They stressed their commitment to the student body and their willingness to push back against unpopular administration policies.

“One of the important roles of SGA is to act as the bridge between the administrators and the students,” Tu said. “When students reach out to us, we have to work with the administration and staff to solve the issue and the problems they raise.”

New Horizons also advocated for University divestment from fossil fuels and investment in renewable energy.

“We want to make sure that the University knows that there’s an SGA resolution out there for this,” Tsang said. “We want to make sure that the administration follows through on their promise to look at fossil fuel divestment as a serious issue.”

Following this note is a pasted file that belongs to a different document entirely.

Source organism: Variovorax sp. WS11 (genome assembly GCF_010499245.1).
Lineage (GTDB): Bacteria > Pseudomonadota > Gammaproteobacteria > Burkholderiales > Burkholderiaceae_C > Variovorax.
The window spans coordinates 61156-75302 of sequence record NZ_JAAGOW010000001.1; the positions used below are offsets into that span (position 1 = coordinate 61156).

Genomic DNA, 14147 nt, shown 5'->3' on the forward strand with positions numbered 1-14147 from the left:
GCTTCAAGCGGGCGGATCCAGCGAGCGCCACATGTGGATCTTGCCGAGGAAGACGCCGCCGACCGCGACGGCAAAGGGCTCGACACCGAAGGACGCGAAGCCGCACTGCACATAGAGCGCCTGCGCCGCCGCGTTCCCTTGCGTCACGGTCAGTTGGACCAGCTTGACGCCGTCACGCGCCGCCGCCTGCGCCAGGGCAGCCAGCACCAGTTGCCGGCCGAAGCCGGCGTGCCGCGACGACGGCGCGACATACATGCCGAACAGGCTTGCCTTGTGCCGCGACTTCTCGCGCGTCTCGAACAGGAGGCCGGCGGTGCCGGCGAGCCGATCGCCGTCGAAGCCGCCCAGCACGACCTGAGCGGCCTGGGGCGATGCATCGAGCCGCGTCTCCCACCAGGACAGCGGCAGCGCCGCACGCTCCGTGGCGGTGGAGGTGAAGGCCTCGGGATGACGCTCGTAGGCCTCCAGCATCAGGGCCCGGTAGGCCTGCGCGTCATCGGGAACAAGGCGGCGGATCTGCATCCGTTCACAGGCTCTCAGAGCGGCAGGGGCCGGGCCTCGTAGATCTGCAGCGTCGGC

The ticket hopes to address diversity issues on campus by creating a diversity council and working with current cultural and diversity groups to discuss these issues with the faculty and administration.

Additionally, Tu plans to continue working with the director of LGBT+ life, Demere Woolway, to investigate the new gender-neutral bathrooms on campus.

All four members of the ticket have experience in student government. Mebrahtu is currently the sophomore class president, Tsang is a sophomore senator, Tu is a sophomore senator and class treasurer and Doshi is a freshman senator.

“At the end of the day, student government isn’t just an institution or an organization, it’s a promise,” Tsang said. “It’s a promise to care, a promise to devote oneself... wholly and completely, to the representation and advocation of the student body. It’s a promise to be there for them, anytime and all the time.”